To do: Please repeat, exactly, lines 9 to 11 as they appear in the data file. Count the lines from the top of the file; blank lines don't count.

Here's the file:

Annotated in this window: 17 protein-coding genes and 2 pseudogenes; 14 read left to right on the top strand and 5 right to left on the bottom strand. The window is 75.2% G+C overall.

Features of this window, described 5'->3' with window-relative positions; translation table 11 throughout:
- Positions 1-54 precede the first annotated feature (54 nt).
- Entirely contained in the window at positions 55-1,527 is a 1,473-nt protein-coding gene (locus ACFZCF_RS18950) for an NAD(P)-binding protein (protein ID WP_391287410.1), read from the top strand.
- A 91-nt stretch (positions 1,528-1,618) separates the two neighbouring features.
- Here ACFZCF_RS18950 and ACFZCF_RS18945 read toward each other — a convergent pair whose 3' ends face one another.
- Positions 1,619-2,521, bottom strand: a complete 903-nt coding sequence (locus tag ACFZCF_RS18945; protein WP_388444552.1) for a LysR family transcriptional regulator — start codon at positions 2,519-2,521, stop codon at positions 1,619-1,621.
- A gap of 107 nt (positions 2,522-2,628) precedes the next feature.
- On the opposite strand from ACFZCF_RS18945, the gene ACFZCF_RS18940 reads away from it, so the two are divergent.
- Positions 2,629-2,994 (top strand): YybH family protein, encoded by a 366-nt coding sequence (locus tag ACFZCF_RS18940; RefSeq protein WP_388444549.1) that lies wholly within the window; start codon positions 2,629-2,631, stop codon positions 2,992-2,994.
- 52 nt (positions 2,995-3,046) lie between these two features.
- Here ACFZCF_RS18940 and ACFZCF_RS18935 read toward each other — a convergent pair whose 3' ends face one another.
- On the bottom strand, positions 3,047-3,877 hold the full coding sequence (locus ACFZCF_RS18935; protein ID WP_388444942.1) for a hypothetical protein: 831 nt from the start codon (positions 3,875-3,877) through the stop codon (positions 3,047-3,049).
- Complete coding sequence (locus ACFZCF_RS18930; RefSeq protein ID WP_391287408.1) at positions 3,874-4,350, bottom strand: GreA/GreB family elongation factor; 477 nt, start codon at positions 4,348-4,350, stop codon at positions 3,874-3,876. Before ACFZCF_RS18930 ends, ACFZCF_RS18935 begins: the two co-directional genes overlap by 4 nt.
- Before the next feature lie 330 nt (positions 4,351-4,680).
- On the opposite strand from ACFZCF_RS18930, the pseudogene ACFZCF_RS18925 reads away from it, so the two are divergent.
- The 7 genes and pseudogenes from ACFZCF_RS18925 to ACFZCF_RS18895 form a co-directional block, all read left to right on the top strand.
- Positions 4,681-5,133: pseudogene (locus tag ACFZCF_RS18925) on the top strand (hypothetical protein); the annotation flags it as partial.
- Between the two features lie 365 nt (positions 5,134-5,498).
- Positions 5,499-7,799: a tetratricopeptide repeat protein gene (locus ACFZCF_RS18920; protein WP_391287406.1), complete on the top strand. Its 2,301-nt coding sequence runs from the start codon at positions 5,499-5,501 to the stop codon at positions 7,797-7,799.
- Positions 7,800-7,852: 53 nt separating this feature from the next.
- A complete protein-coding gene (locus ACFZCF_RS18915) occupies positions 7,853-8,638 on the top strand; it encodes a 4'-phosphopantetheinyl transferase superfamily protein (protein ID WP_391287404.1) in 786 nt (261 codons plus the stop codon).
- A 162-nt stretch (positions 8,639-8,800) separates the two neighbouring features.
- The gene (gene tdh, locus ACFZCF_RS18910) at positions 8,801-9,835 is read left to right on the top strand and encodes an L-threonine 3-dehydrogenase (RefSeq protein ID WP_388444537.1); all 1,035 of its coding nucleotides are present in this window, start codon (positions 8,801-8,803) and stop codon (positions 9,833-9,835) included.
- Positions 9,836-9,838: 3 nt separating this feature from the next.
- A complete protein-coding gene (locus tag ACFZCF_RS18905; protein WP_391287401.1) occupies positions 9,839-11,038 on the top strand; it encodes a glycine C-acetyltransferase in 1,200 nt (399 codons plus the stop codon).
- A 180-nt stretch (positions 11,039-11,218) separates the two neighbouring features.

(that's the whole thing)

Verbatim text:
- On the opposite strand from ACFZCF_RS18945, the gene ACFZCF_RS18940 reads away from it, so the two are divergent.
- Positions 2,629-2,994 (top strand): YybH family protein, encoded by a 366-nt coding sequence (locus tag ACFZCF_RS18940; RefSeq protein WP_388444549.1) that lies wholly within the window; start codon positions 2,629-2,631, stop codon positions 2,992-2,994.
- 52 nt (positions 2,995-3,046) lie between these two features.